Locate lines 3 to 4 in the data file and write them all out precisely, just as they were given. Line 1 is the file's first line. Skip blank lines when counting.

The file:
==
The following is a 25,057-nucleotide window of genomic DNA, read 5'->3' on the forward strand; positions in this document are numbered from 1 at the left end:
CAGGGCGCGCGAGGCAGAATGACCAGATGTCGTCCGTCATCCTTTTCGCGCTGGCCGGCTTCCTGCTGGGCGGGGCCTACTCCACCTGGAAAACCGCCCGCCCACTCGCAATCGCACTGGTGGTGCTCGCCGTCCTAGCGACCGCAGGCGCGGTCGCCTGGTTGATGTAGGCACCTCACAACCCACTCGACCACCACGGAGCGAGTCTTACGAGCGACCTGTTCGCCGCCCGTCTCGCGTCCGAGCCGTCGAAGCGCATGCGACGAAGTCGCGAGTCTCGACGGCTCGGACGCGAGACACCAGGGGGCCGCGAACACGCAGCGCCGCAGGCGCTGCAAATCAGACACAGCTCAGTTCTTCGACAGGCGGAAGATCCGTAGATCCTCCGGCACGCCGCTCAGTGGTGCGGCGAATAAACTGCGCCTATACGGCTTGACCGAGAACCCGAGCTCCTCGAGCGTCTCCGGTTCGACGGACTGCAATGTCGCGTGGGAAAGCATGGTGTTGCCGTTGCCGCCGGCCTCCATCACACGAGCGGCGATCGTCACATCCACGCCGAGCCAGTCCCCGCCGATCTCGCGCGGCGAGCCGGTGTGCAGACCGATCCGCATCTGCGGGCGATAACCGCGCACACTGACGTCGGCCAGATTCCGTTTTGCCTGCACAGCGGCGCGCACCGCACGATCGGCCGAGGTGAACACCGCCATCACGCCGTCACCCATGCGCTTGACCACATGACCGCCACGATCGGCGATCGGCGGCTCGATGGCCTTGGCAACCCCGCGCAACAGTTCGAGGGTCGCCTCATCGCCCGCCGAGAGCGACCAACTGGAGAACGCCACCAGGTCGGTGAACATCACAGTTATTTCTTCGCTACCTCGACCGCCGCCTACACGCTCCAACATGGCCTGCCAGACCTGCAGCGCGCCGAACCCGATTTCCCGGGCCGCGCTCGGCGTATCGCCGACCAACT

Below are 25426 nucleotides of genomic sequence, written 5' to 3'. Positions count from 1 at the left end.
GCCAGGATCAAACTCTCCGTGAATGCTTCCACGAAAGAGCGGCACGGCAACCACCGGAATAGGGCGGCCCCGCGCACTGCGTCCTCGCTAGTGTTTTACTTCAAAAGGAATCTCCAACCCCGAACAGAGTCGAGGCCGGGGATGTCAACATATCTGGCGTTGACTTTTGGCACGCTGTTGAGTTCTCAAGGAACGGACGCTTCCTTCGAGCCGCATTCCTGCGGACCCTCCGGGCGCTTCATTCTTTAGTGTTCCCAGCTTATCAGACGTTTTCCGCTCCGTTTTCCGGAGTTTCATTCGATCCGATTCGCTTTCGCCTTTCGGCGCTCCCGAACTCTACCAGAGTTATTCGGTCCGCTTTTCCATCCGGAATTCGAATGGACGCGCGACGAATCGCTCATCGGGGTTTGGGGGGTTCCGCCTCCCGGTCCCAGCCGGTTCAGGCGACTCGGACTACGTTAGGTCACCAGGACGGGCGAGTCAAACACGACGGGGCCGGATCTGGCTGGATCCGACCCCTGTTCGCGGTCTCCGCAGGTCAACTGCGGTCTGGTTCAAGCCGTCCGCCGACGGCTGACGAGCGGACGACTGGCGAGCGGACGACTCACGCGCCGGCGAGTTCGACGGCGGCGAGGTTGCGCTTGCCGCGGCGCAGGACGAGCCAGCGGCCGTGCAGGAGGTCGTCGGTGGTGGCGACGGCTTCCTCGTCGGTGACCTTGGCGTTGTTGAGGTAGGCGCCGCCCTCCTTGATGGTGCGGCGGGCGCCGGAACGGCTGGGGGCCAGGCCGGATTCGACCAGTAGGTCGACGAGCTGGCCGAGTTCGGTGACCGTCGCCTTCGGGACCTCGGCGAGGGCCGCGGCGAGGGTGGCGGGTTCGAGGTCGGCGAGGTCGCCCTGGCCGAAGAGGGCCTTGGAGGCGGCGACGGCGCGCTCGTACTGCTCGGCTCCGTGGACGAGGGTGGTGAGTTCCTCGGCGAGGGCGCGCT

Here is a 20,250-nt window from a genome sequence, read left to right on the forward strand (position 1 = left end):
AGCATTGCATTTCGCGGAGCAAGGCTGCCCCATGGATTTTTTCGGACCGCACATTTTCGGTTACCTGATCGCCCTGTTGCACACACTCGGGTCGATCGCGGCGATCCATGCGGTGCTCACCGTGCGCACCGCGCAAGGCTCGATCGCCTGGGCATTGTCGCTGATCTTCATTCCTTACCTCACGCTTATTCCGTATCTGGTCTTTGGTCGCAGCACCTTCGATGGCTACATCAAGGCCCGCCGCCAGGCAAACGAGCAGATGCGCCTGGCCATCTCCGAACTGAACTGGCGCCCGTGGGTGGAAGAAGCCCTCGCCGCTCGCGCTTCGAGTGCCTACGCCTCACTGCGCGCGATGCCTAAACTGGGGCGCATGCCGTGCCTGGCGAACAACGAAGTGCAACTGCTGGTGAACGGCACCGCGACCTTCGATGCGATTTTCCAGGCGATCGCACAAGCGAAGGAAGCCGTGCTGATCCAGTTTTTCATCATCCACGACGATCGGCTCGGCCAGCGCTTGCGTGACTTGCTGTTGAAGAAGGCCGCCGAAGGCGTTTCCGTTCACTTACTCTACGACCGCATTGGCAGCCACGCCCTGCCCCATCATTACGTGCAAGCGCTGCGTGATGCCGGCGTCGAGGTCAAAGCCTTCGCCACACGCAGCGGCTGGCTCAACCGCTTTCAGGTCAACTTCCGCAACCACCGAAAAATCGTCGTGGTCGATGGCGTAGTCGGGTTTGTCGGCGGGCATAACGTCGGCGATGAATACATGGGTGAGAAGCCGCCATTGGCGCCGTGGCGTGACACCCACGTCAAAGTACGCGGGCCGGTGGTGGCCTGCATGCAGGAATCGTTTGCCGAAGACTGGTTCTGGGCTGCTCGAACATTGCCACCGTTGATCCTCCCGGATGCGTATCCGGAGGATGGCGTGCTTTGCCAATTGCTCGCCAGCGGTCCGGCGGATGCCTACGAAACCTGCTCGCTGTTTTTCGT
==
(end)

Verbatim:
Below are 25426 nucleotides of genomic sequence, written 5' to 3'. Positions count from 1 at the left end.
GCCAGGATCAAACTCTCCGTGAATGCTTCCACGAAAGAGCGGCACGGCAACCACCGGAATAGGGCGGCCCCGCGCACTGCGTCCTCGCTAGTGTTTTACTTCAAAAGGAATCTCCAACCCCGAACAGAGTCGAGGCCGGGGATGTCAACATATCTGGCGTTGACTTTTGGCACGCTGTTGAGTTCTCAAGGAACGGACGCTTCCTTCGAGCCGCATTCCTGCGGACCCTCCGGGCGCTTCATTCTTTAGTGTTCCCAGCTTATCAGACGTTTTCCGCTCCGTTTTCCGGAGTTTCATTCGATCCGATTCGCTTTCGCCTTTCGGCGCTCCCGAACTCTACCAGAGTTATTCGGTCCGCTTTTCCATCCGGAATTCGAATGGACGCGCGACGAATCGCTCATCGGGGTTTGGGGGGTTCCGCCTCCCGGTCCCAGCCGGTTCAGGCGACTCGGACTACGTTAGGTCACCAGGACGGGCGAGTCAAACACGACGGGGCCGGATCTGGCTGGATCCGACCCCTGTTCGCGGTCTCCGCAGGTCAACTGCGGTCTGGTTCAAGCCGTCCGCCGACGGCTGACGAGCGGACGACTGGCGAGCGGACGACTCACGCGCCGGCGAGTTCGACGGCGGCGAGGTTGCGCTTGCCGCGGCGCAGGACGAGCCAGCGGCCGTGCAGGAGGTCGTCGGTGGTGGCGACGGCTTCCTCGTCGGTGACCTTGGCGTTGTTGAGGTAGGCGCCGCCCTCCTTGATGGTGCGGCGGGCGCCGGAACGGCTGGGGGCCAGGCCGGATTCGACCAGTAGGTCGACGAGCTGGCCGAGTTCGGTGACCGTCGCCTTCGGGACCTCGGCGAGGGCCGCGGCGAGGGTGGCGGGTTCGAGGTCGGCGAGGTCGCCCTGGCCGAAGAGGGCCTTGGAGGCGGCGACGGCGCGCTCGTACTGCTCGGCTCCGTGGACGAGGGTGGTGAGTTCCTCGGCGAGGGCGCGCT